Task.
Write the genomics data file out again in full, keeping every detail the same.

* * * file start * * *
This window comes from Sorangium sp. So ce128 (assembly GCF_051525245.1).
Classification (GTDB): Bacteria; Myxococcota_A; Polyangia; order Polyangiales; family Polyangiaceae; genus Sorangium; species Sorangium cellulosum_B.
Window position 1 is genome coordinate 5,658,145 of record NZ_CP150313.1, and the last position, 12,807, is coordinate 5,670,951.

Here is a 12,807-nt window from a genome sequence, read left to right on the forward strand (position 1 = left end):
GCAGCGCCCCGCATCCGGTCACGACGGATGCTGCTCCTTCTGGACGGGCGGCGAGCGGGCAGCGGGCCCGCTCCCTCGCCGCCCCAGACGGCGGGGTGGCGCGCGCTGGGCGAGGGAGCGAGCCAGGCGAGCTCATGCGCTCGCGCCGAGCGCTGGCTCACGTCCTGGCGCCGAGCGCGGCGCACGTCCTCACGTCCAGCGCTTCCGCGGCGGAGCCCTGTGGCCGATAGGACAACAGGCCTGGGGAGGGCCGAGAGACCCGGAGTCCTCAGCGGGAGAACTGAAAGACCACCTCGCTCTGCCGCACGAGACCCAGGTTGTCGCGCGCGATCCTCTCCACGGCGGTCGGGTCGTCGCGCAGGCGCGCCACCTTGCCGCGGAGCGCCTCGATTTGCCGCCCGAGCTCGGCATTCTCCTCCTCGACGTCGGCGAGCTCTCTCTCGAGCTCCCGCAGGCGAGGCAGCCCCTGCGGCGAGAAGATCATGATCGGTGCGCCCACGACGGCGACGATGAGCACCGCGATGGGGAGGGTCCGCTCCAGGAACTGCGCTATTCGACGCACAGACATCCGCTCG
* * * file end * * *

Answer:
This window comes from Sorangium sp. So ce128 (assembly GCF_051525245.1).
Classification (GTDB): Bacteria; Myxococcota_A; Polyangia; order Polyangiales; family Polyangiaceae; genus Sorangium; species Sorangium cellulosum_B.
Window position 1 is genome coordinate 5,658,145 of record NZ_CP150313.1, and the last position, 12,807, is coordinate 5,670,951.

Here is a 12,807-nt window from a genome sequence, read left to right on the forward strand (position 1 = left end):
GCAGCGCCCCGCATCCGGTCACGACGGATGCTGCTCCTTCTGGACGGGCGGCGAGCGGGCAGCGGGCCCGCTCCCTCGCCGCCCCAGACGGCGGGGTGGCGCGCGCTGGGCGAGGGAGCGAGCCAGGCGAGCTCATGCGCTCGCGCCGAGCGCTGGCTCACGTCCTGGCGCCGAGCGCGGCGCACGTCCTCACGTCCAGCGCTTCCGCGGCGGAGCCCTGTGGCCGATAGGACAACAGGCCTGGGGAGGGCCGAGAGACCCGGAGTCCTCAGCGGGAGAACTGAAAGACCACCTCGCTCTGCCGCACGAGACCCAGGTTGTCGCGCGCGATCCTCTCCACGGCGGTCGGGTCGTCGCGCAGGCGCGCCACCTTGCCGCGGAGCGCCTCGATTTGCCGCCCGAGCTCGGCATTCTCCTCCTCGACGTCGGCGAGCTCTCTCTCGAGCTCCCGCAGGCGAGGCAGCCCCTGCGGCGAGAAGATCATGATCGGTGCGCCCACGACGGCGACGATGAGCACCGCGATGGGGAGGGTCCGCTCCAGGAACTGCGCTATTCGACGCACAGACATCCGCTCG